Make Sure Your Silly Marketing Actually Makes Sense

by Jaclyn Y. Garver
NCMPR Administrative Services Coordinator
Fort Wayne, IN

I got a postcard in the mail last month. No, it wasn’t from a friend in a tropical and far-flung locale, wishing I was there, but an advertising postcard.

You know the type – you’ve likely written approximately 300 of the type.

It was from a local dentist’s office promoting invisible aligners. The image on the front showed two 20-something women in aviator sunglasses blowing glitter at the camera. The big, cursive, hot pink call to action?

Treat yo self.

As I type out a description of this postcard, I have to pause for a moment to have an honest-to-goodness, actual LOL moment.

“Treat yo self,” often referred to as #treatyoself on social media, became popular thanks to a 2011 episode of “Parks and Rec.” It’s taken new meaning apart from the sitcom, meant to mean, “Hey, splurge a little because, baby, you’re worth it,” another tagline with a life apart from its origins (L’Oreal birthed it in 1971).

In the midst of working on this piece, I got an email with a subject line that said simply, “Oops, we did it again.” I didn’t recognize the “from” name, so I clicked on it. This email is from my alma mater. It’s a heads up for me to watch my email inbox so I can get involved with some kind of vague fundraising opportunity. Since I’m a good little alumna, I know it’s talking about Giving Tuesday. If I was not a good little alumna, I would be sincerely annoyed with that email. What does it have to do with Britney Spears? What did you, oops, do again? Why did you place an email that tells me precisely nothing in my inbox?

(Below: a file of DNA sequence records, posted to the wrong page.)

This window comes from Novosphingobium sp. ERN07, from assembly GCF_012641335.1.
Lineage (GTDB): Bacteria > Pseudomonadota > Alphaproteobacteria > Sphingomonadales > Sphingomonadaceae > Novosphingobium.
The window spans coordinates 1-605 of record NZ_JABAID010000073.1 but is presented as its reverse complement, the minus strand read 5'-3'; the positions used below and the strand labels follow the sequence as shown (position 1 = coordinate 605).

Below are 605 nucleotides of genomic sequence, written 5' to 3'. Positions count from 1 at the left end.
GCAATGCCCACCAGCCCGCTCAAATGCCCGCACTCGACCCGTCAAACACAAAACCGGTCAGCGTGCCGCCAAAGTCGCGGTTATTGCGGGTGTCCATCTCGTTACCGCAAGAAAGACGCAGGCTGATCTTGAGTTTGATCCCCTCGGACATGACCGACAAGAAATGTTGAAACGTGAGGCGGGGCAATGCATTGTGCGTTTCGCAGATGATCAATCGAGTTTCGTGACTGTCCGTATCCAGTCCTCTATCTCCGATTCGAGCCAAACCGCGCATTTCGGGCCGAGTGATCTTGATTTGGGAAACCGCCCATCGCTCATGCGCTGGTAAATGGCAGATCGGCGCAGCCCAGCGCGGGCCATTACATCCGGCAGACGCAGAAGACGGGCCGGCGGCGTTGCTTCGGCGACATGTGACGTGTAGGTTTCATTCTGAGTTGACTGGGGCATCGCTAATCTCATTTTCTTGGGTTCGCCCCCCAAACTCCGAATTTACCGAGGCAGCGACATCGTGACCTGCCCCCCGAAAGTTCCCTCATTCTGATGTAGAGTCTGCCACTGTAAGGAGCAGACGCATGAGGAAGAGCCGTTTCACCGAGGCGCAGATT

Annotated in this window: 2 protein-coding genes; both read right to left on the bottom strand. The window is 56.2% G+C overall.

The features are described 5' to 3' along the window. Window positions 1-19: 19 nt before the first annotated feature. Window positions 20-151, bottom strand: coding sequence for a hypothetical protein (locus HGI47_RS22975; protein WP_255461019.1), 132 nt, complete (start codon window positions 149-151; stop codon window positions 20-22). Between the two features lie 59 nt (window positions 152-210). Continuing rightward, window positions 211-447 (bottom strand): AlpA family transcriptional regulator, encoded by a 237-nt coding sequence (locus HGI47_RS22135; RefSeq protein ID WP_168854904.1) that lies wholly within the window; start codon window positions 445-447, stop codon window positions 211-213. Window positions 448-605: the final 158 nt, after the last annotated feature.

Sure, pop culture influences people in their day-to-day lives. But these very same people – ranging from the high school juniors and seniors we want to get in our dual-credit classes to the high schoolers’ grandparents who need to update their certification credentials – have a nose for sincerity. Yes, we want our marketing materials to be edgy and relevant and, most importantly, received and heard by our audiences. But if you take a statistical average of our audiences, you get a white, working, 28-year-old woman (thank you, You know what she knows? She knows if you’re pandering to her. She knows if you’re genuine. She knows if something makes sense or is just … ridiculous.

That’s not to say there’s no place for a silly or irreverent postcard or email campaign, but there’s a fine line between “This is funny” and “This is trying way too hard.” Because what on earth does a Britney Spears lyric have to do with a university’s fundraising campaign? What does a desire for straight teeth have to do with treating yo self, which seems more in line with splurging on a doughnut than opting for a procedure that costs about the same as a semester at a community college? If you’re going to send a trendy message to your students and prospects, make triply sure it aligns with your image and your audience’s goals.

Jaclyn Y. Garver is the administrative services coordinator at NCMPR and the former communications coordinator at Ivy Tech Community College in Fort Wayne, Indiana.

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